The Blockbuster drug model which once dominated the Pharma industry is now rapidly evolving into the precision medicine model. Here is a quick overview.

Blockbuster model philosophy: This entails that the new drugs should be developed for as many people as possible to achieve sales of at least 1bn USD. Reason: It is widely known that developing new drugs takes several years and billions of dollars as Pharma companies invest in clinical trials. To achieve a decent ROI, this model has worked very well in the past.

For instance, Pfizer’s best-selling drug ‘Lipitor’ (used for treatment of type 2 diabetes) generated a worldwide sale of ~14bn USD at its peak in 2006. 


Precision medicine model: This is about customization and the target audience is smaller sub-population of patients e.g., Oncology. As the number of patients is less, it is difficult to build a product that delivers billion dollars of sales. Hence, the investment cycle and GTM is reduced is today’s world.

As per a McKinsey report, in 2019 35% of all compounds in visible pre-clinical pipeline were in oncology, up from 23% in 2000.

What are the key factors driving this growth?

Democratized innovation

As per GlobalData survey in 2022, 70% of Industry respondents anticipate ‘drug development’ to be the most impacted area by implementation of smart technologies.

  • Tech-partnership — With the advent of new technologies and a collaborative ecosystem, drug commercialization life cycle has shortened.

    For instance, US tech company NVIDIA launched Cambridge-1 (UK’s most powerful supercomputer) and announced partnerships with AstraZeneca and GSK to solve healthcare challenges.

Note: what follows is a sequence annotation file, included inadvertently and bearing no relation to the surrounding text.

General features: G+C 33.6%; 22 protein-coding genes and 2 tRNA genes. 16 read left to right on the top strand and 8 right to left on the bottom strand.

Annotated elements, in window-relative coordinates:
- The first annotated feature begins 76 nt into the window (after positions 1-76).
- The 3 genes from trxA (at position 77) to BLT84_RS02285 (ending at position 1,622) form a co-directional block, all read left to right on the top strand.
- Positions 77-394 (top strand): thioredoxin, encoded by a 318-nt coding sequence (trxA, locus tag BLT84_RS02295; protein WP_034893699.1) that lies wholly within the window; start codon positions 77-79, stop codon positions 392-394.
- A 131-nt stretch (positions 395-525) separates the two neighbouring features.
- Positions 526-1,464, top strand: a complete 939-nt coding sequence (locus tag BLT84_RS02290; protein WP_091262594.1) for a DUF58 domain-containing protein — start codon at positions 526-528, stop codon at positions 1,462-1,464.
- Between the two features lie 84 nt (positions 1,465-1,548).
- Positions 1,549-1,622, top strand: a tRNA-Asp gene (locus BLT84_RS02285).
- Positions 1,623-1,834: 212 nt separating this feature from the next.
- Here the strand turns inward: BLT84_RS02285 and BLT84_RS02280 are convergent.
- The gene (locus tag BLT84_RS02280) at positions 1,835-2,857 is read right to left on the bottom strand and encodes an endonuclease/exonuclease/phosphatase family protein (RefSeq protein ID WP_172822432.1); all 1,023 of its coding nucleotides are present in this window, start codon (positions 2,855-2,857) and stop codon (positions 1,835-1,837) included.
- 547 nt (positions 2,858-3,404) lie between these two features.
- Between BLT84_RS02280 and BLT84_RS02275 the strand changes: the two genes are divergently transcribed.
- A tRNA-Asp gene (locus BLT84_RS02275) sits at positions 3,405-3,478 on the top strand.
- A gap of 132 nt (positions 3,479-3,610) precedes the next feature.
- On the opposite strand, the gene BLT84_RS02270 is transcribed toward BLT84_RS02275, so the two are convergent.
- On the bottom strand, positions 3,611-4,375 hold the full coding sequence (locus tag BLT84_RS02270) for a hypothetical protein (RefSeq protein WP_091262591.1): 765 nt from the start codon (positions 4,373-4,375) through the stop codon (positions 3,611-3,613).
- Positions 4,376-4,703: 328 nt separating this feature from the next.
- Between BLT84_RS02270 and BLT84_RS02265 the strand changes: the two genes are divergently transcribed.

• AI-accelerated drug discovery – Advancements in AI can help generate thousand more potential chemical compounds which has increased the opportunity to discover drugs by a million times. Also, Multimodal AI can help leverage health data from various sources to discover drugs or even personalize treatments.
  • Investments — The level of VC investments has increased with Oncology experiencing 197 rounds of VC investment between 2009 and 2018. Academic partnerships have also helped the sector grow.  Co-commercialization model is being adopted whereby Health-tech companies partner with Pharma companies and help them launch drugs more effectively and efficiently and in return get a percentage share of profits.
  • Quantum computing – While still in infancy, industry players have acknowledged its potential to expedite medical research. In 2021, Roche announced a deal with Cambridge Quantum Computing to accelerate development of Alzheimer’s disease drugs.

Precision medicine

Oncology and Rare-diseases segment are at the forefront of Precision medicine. It involves leveraging data from multiple sources to provide more customized treatment.

  • With an explosion of Big-data analytics, advancement in cancer biology (biomarkers) and genomics, precision medicine has grown at a rapid pace. Within this space, the number of biomarker-coupled therapies has increased by threefold since 2010.